Article 42 of the Federal Constitution, amongst others, governs the power of the Yang di-Pertuan Agong (“YDPA”) to grant pardons, reprieves and respites in respect of offences committed (collectively referred to as “Power of Pardon”).
An issue which has arisen time and time again is whether the Power of Pardon is exercisable by the YDPA at the YDPA’s discretion or whether the YDPA has to act on the advice of the Pardons Board.
Decided cases point toward the former being the case, though there are valid arguments for the latter being the case.
Suffian LP in Public Prosecutor v Soon Seng Sia Heng  2 MLJ 170 opined:
“When considering whether to confirm, commute, remit or pardon, His Majesty does not sit as a court, is entitled to take into consideration matters which courts bound by the law of evidence cannot take into account, and decides each case on grounds of public policy; such decisions are a matter solely for the executive. We cannot confirm or vary them; we have no jurisdiction to do so. The royal prerogative of mercy, as is recognised by its inclusion in Chapter 3 of Part IV of the Constitution, is an executive power — as in Jamaica, Hinds v The Queen  1 All ER 353 372.” (Emphasis mine)
The Supreme Court in Sim Kie Chon v Superintendent of Pudu Prison  2 MLJ 385 (“Sim Kie Chon 1”) held the following:
“It is our considered view that the power of mercy is a high prerogative exercisable by the Yang di-Pertuan Agong or the Rule of a State or the Yang di-Pertuan Negeri, as the case may be, who acts with the greatest conscience and care and without fear of influence from any quarter. (See Hanratty and Another v Lord Butler of Saffron Walden)(1971) 115 Solicitors Journal p 386.” (Emphasis mine)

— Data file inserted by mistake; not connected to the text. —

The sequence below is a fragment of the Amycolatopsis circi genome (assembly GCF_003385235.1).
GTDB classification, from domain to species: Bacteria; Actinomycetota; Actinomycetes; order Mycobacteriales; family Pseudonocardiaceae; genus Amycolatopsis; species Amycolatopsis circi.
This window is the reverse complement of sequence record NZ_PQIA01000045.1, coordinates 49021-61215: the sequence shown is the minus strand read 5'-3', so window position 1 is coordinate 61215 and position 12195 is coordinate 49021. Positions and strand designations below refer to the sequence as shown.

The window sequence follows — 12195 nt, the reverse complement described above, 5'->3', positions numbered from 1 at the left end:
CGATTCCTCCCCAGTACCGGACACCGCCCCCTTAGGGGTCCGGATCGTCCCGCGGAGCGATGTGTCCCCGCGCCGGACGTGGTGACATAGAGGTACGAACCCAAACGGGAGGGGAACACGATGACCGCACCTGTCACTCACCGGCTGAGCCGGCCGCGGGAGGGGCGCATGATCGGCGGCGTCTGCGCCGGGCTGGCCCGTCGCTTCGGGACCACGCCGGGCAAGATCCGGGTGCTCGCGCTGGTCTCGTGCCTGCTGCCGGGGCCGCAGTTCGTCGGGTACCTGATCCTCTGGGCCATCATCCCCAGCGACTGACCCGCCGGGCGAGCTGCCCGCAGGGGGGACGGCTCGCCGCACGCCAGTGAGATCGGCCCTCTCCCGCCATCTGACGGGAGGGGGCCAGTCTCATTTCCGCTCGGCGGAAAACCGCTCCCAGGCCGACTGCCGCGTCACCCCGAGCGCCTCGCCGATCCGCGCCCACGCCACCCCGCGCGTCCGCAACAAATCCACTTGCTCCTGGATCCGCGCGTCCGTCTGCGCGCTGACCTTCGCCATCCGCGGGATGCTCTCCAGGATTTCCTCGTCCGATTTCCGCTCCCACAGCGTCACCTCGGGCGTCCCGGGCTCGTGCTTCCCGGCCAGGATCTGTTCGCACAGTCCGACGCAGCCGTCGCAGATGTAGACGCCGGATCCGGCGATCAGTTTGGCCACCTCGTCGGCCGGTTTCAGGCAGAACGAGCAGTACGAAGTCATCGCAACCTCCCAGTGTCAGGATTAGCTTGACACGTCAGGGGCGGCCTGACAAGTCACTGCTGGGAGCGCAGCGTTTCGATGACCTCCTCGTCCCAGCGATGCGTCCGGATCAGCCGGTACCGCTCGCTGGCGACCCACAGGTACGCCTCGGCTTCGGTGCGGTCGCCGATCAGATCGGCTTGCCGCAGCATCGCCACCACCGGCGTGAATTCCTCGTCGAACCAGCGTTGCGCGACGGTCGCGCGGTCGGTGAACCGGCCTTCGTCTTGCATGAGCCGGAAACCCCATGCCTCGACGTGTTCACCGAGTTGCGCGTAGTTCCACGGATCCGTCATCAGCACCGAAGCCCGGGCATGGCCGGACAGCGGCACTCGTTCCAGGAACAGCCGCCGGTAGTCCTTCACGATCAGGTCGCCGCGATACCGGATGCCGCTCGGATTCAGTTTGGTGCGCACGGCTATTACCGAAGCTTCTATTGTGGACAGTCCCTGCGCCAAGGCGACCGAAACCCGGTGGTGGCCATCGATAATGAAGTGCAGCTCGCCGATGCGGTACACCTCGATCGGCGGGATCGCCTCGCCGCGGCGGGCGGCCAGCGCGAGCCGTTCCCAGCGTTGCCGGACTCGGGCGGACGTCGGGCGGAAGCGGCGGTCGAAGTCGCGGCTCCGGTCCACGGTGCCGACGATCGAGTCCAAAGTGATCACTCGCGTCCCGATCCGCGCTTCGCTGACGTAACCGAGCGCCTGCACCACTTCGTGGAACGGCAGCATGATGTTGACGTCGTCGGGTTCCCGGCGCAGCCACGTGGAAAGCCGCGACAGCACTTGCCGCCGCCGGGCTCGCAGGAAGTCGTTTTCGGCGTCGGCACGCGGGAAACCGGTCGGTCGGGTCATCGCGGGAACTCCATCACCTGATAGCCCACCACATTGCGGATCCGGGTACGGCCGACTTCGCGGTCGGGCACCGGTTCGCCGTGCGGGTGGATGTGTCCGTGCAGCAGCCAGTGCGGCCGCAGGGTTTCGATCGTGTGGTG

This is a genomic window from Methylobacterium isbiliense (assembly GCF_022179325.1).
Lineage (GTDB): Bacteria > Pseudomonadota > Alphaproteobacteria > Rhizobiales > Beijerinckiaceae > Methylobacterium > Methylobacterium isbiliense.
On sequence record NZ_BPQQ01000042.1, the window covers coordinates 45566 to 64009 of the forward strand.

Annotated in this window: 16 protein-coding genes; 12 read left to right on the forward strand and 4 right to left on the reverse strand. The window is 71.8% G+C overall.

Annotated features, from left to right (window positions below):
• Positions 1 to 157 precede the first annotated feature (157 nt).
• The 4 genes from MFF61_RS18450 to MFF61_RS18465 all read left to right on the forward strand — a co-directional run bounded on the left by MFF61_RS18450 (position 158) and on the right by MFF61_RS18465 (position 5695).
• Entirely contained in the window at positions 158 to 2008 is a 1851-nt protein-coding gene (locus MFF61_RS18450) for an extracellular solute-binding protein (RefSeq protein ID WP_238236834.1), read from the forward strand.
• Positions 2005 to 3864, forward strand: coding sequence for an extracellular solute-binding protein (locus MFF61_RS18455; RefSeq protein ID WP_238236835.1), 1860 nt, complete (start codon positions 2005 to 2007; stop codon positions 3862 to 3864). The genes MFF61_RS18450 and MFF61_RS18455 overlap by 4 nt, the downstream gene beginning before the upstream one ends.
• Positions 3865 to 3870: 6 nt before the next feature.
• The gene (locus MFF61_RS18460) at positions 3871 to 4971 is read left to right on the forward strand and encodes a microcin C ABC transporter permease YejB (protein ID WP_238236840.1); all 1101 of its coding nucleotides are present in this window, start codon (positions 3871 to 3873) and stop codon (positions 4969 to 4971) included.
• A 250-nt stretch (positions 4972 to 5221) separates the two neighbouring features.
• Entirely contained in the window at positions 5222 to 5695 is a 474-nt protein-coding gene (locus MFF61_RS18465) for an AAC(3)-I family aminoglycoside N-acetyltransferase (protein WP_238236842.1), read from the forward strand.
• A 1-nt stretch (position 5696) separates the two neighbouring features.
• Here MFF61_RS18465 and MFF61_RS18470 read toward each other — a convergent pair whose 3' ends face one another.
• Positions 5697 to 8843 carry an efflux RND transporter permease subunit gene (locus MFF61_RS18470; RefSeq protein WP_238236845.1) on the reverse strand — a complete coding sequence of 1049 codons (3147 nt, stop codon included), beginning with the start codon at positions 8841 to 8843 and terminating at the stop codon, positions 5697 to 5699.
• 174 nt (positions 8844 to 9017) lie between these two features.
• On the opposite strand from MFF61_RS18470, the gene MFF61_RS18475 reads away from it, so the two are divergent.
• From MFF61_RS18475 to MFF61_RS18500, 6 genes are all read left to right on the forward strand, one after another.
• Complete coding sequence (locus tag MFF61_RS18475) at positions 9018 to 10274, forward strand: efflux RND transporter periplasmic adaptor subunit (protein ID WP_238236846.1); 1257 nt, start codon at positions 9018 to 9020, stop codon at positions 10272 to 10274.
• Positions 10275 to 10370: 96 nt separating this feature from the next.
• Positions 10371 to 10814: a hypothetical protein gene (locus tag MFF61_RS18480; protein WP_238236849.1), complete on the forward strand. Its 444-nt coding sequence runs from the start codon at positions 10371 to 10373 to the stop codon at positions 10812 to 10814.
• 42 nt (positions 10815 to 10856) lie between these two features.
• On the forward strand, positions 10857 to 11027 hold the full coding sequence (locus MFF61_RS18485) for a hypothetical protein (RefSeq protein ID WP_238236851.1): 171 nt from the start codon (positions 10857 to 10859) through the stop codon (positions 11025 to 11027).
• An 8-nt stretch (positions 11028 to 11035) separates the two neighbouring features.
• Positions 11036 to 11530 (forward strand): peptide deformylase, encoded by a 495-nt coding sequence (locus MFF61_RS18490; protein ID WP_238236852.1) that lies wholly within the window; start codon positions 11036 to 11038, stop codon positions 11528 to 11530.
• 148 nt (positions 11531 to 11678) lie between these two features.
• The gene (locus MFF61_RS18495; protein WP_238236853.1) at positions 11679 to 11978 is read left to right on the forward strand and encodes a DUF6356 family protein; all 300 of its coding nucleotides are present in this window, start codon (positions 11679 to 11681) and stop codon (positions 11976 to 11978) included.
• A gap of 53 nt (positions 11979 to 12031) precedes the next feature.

In the later decision of Superintendent of Pudu Prison v Sim Kie Chon  1 MLJ 494 (“Sim Kie Chon 2”), the Supreme Court also held:
“The Pardons Board is only an advisory body and makes no decision whatsoever as such but only tenders advice to His Majesty for the purpose of the exercise of his powers of clemency under article 42 of the Constitution.”
The relevant dictum in Sim Kie Chon 1 and/or Sim Kie Chon 2 have been approved by subsequent Federal Courts.
Further, in Dato’ Dr Zambry bin Abd Kadir v Dato’ Seri Ir Hj Mohammad Nizar bin Jamaluddin (Attorney General of Malaysia, intervener)  5 MLJ 464, the Federal Court mentioned in passing:
“The absolute prerogative powers are those which the King exercises in his discretion. They include powers of pardon, of giving honours, property and rights, franchise and treasure troves, of acts of state and a host of others, both internal and external matters. Of these the most important prerogative power is I believe, in relation to the Ruler’s prerogative in the exercise of his executive authority.” (Emphasis mine)
The Federal Court and Supreme Court have consistently taken the position that the prerogative of mercy (an umbrella term which includes the Power of Pardon) is non-justiciable.